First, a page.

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Killer's Moon (1978)

Not Rated | | Crime, Horror | 1978 (UK)
Four mental patients - who, due to unauthorized experiments, believe they're living in a dream and have shed all moral imperatives - escape and find their way to the nearest bus-load of stranded schoolgirls.

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(screenplay)
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Cast

Cast overview, first billed only:
...
Pete
Tom Marshall ...
Mike
Georgina Kean ...
Agatha
Alison Elliott ...
Sandy
Jane Hayden ...
Julie
Nigel Gregory ...
Mr. Smith
David Jackson ...
Mr. Trubshaw
Paul Rattee ...
Mr. Muldoon
...
Mr. Jones
...
Mary (as Jo-Anne Good)
Jayne Lester ...
Elizabeth
...
Anne
Debbie Martyn ...
Deirdre
Christine Winter ...
Carol (as Christina Jones)
Lynne Morgan ...
Sue
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Storyline

Four mental patients - who, due to unauthorized experiments, believe they're living in a dream and have shed all moral imperatives - escape and find their way to the nearest bus-load of stranded schoolgirls.

Plot Summary | Add Synopsis

Taglines:

One endless night of terror!

Genres:

Crime | Horror

Certificate:

Not Rated | See all certifications »
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Details

Country:

Language:

Release Date:

1978 (UK)  »

Also Known As:

A Floresta do Medo  »

Box Office

Budget:

£170,000 (estimated)
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Company Credits

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Technical Specs

Runtime:

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Aspect Ratio:

1.66 : 1
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Did You Know?

Trivia

The principal shooting for this picture was done in four weeks. See more »

Quotes

Agatha: Look, you were only raped, as long as you don't tell anyone about it you'll be alright. You pretend it never happened, I pretend I never saw it and if we ever get out of this alive, well, maybe we'll both live to be wives and mothers.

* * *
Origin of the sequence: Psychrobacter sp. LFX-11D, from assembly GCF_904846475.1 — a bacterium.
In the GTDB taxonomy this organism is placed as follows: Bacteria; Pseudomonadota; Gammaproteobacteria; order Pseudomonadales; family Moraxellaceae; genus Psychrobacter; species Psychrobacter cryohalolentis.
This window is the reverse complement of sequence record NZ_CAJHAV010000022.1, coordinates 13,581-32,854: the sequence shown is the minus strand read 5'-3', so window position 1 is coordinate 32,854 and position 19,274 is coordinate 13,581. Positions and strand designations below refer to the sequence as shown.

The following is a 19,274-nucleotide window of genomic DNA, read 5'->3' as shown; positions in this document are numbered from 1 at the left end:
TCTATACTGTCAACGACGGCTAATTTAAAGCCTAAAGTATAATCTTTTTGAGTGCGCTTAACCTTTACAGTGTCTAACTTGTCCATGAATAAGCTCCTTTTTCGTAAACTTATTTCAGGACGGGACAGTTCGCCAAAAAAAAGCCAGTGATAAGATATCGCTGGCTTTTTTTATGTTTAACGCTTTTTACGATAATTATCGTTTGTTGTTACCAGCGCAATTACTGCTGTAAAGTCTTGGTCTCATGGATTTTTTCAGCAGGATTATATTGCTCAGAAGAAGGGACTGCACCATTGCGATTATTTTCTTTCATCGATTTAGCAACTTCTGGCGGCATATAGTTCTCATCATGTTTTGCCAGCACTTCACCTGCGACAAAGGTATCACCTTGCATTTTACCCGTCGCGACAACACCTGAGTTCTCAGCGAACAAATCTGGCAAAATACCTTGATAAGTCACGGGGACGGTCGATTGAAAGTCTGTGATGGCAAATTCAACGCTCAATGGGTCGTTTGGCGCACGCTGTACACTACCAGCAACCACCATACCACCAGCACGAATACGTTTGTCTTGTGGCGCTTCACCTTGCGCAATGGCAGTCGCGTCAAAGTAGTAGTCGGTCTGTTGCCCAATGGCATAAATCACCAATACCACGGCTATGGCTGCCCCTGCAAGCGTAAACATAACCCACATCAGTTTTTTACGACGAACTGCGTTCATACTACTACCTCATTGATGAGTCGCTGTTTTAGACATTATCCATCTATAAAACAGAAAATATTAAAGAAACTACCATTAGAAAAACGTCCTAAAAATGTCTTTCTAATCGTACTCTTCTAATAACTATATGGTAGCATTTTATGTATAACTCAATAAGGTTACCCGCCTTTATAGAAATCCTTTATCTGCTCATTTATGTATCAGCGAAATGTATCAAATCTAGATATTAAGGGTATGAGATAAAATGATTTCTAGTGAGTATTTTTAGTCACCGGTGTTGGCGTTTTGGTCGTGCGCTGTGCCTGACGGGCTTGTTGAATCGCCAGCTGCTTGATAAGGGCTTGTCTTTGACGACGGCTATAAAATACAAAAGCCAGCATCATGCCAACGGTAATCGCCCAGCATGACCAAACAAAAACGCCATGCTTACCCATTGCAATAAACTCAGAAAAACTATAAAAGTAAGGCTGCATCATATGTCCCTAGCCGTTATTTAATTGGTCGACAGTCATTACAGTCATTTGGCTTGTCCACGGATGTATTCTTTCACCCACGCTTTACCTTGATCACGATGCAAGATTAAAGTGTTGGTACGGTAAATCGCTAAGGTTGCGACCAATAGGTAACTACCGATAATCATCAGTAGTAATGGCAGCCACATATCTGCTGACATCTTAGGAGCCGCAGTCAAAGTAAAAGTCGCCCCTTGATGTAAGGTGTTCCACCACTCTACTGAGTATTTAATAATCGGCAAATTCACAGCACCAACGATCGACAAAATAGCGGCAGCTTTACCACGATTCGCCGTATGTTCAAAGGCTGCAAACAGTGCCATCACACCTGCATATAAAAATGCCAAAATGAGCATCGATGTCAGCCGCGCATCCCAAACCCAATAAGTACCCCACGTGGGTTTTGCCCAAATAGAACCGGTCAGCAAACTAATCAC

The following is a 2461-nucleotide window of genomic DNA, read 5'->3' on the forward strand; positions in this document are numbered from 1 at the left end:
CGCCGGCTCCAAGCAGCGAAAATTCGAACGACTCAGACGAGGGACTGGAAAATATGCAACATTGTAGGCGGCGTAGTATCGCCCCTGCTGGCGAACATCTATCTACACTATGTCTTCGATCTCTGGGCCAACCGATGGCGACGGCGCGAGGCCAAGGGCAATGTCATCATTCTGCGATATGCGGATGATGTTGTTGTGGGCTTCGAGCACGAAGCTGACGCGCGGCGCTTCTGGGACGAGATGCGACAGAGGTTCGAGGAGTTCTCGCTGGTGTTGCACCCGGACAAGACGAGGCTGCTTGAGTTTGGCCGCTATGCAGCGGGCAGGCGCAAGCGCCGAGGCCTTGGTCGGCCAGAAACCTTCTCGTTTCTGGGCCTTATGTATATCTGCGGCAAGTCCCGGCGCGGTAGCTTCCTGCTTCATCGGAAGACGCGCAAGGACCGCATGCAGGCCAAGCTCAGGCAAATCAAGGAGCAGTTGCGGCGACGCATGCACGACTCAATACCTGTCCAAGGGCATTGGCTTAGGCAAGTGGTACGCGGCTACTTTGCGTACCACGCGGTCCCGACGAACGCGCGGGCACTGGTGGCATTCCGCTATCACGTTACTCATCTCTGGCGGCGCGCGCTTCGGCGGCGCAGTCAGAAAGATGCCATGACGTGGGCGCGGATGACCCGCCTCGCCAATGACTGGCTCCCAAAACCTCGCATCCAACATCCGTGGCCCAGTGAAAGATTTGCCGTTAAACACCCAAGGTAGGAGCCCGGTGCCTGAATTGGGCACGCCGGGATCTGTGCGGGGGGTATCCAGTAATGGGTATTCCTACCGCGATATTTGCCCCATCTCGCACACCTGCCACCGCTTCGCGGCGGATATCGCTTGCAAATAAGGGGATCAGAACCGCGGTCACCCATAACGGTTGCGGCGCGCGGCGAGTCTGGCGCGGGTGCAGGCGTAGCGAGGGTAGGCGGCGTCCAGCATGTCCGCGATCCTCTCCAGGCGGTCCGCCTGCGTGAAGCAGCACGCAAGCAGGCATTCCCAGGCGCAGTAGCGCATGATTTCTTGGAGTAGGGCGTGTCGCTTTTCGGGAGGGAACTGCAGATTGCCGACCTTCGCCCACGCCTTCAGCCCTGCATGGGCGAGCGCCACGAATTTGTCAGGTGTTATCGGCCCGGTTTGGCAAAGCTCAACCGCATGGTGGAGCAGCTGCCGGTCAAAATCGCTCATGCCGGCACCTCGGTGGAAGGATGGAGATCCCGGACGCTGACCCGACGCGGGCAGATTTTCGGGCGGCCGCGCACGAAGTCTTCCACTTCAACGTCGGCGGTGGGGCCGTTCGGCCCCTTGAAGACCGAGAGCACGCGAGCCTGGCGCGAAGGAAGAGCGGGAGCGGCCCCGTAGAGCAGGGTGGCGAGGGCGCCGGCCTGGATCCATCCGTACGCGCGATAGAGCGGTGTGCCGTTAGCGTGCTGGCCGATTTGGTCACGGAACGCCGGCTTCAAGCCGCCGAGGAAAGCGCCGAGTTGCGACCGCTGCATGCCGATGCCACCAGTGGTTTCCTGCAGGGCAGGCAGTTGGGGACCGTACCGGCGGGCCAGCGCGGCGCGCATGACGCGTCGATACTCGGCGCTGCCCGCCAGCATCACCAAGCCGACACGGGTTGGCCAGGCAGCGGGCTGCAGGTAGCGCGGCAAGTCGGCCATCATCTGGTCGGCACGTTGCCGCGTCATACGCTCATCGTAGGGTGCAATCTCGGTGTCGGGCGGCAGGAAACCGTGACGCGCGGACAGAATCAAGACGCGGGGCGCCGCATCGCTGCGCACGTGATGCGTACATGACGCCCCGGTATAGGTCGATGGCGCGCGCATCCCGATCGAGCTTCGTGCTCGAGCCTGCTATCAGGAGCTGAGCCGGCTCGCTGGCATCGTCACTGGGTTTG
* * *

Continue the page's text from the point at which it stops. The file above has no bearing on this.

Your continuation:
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Soundtracks

My Dream
Words by Alan Birkinshaw and Jayne Lester
Music by Jayne Lester
Sung by Nick Curtis
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User Reviews

 
Lunatics in the Sky with Diamonds!
17 March 2014 | by (the Draconian Swamp of Unholy Souls) – See all my reviews

"Quite possibly the sleaziest film ever made in Britain". These aren't my words but a quote from a certain I.Q. Hunter, who's a respectable author and acclaimed cult cinema expert. Mr. Hunter was a guest at the local film festival in my country and provided this film – as well as a few other flamboyant British horror outings – with an interesting foreword. This man surely knows what he talks about and I definitely enjoyed listening to the trivia items that he shared with the audience, but I'm really not sure if I agree with this review's opening statement. "Killer's Moon" is a sleazy piece of work, no argument there, but I still don't think it compares to – for example - "House of Whipcord", "Prey" or "Inseminoid". What struck me most about "Killer's Moon" is how much better and more significant it easily could have been… This film doesn't necessarily require a bigger budget, nor a more professional cast or even more action/atmosphere. It already has everything, only a slightly more skillful direction and a bit of coherence in the script would have been welcome. The ramshackle bus of a school of choir girls and their two uptight teachers breaks down in the middle of the godforsaken English countryside, and they are forced to spend the night in a castle-hotel that normally is closed for the season. Not a problem, you'd think, except for the fact that four escaped asylum patients are at large in the area. As a result of oddball drug-experiments, these four are high on LSD and under the impression they tripping around in a dream. They break into the hotel and joyously begin raping, murdering and philosophizing, whilst the shrinking group of girls seeks the help of two tough campers. It's a rather preposterous and laughable to assume that mental patients are fed LSD as treatment, let alone that they can freely run around without any kind of authorities searching for them. There are numerous of other improbabilities in the script, like characters suddenly vanishing and that sort of stuff, but I advise not to let them bother you too much. Furthermore "Killer's Moon" is stuffed with gratuitous nudity and "incorrect" misogynic dialogs ("you were only raped, as long as you don't tell anyone about it you'll be alright. You just pretend it never happened"), like a truly rancid product of the late 70's ought to be! Writer/director Alan Birkinshaw's decision to dress up the four lunatics and let them behave exactly like Alex DeLarge and his companions in "A Clockwork Orange" is either a funny homage or a shameless imitation, I don't know. My guess is that it was just a silly idea that popped up in his mind, like the heroic three-legged dog.


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